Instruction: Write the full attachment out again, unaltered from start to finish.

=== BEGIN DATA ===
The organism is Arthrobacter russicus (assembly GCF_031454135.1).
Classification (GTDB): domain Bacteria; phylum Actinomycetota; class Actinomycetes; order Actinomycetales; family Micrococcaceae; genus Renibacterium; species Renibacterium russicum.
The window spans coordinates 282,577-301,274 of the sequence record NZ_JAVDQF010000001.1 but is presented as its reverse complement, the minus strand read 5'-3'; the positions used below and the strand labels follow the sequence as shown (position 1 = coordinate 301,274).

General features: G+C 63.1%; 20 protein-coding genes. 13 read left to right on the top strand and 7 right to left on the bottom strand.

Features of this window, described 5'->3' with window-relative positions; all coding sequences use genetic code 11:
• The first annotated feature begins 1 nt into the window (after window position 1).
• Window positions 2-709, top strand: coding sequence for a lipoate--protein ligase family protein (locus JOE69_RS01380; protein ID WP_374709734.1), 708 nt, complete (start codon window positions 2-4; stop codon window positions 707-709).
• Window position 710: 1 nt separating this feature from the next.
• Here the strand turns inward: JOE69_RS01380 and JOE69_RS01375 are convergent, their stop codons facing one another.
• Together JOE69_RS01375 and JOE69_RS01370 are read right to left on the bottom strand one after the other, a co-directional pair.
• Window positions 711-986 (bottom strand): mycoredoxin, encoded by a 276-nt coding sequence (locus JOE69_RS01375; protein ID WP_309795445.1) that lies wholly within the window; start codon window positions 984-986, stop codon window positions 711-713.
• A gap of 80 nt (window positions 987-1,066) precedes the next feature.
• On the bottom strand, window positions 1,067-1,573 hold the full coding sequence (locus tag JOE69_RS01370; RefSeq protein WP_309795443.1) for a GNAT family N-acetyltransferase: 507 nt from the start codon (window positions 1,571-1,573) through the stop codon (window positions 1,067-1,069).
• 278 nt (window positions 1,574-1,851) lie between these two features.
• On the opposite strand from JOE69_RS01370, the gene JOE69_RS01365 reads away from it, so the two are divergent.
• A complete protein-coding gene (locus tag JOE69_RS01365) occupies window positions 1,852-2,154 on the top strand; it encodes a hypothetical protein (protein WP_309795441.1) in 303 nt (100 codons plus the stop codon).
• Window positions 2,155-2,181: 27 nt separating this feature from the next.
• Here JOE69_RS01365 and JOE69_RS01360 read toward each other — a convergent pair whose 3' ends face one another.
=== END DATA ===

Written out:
The organism is Arthrobacter russicus (assembly GCF_031454135.1).
Classification (GTDB): domain Bacteria; phylum Actinomycetota; class Actinomycetes; order Actinomycetales; family Micrococcaceae; genus Renibacterium; species Renibacterium russicum.
The window spans coordinates 282,577-301,274 of the sequence record NZ_JAVDQF010000001.1 but is presented as its reverse complement, the minus strand read 5'-3'; the positions used below and the strand labels follow the sequence as shown (position 1 = coordinate 301,274).

General features: G+C 63.1%; 20 protein-coding genes. 13 read left to right on the top strand and 7 right to left on the bottom strand.

Features of this window, described 5'->3' with window-relative positions; all coding sequences use genetic code 11:
• The first annotated feature begins 1 nt into the window (after window position 1).
• Window positions 2-709, top strand: coding sequence for a lipoate--protein ligase family protein (locus JOE69_RS01380; protein ID WP_374709734.1), 708 nt, complete (start codon window positions 2-4; stop codon window positions 707-709).
• Window position 710: 1 nt separating this feature from the next.
• Here the strand turns inward: JOE69_RS01380 and JOE69_RS01375 are convergent, their stop codons facing one another.
• Together JOE69_RS01375 and JOE69_RS01370 are read right to left on the bottom strand one after the other, a co-directional pair.
• Window positions 711-986 (bottom strand): mycoredoxin, encoded by a 276-nt coding sequence (locus JOE69_RS01375; protein ID WP_309795445.1) that lies wholly within the window; start codon window positions 984-986, stop codon window positions 711-713.
• A gap of 80 nt (window positions 987-1,066) precedes the next feature.
• On the bottom strand, window positions 1,067-1,573 hold the full coding sequence (locus tag JOE69_RS01370; RefSeq protein WP_309795443.1) for a GNAT family N-acetyltransferase: 507 nt from the start codon (window positions 1,571-1,573) through the stop codon (window positions 1,067-1,069).
• 278 nt (window positions 1,574-1,851) lie between these two features.
• On the opposite strand from JOE69_RS01370, the gene JOE69_RS01365 reads away from it, so the two are divergent.
• A complete protein-coding gene (locus tag JOE69_RS01365) occupies window positions 1,852-2,154 on the top strand; it encodes a hypothetical protein (protein WP_309795441.1) in 303 nt (100 codons plus the stop codon).
• Window positions 2,155-2,181: 27 nt separating this feature from the next.
• Here JOE69_RS01365 and JOE69_RS01360 read toward each other — a convergent pair whose 3' ends face one another.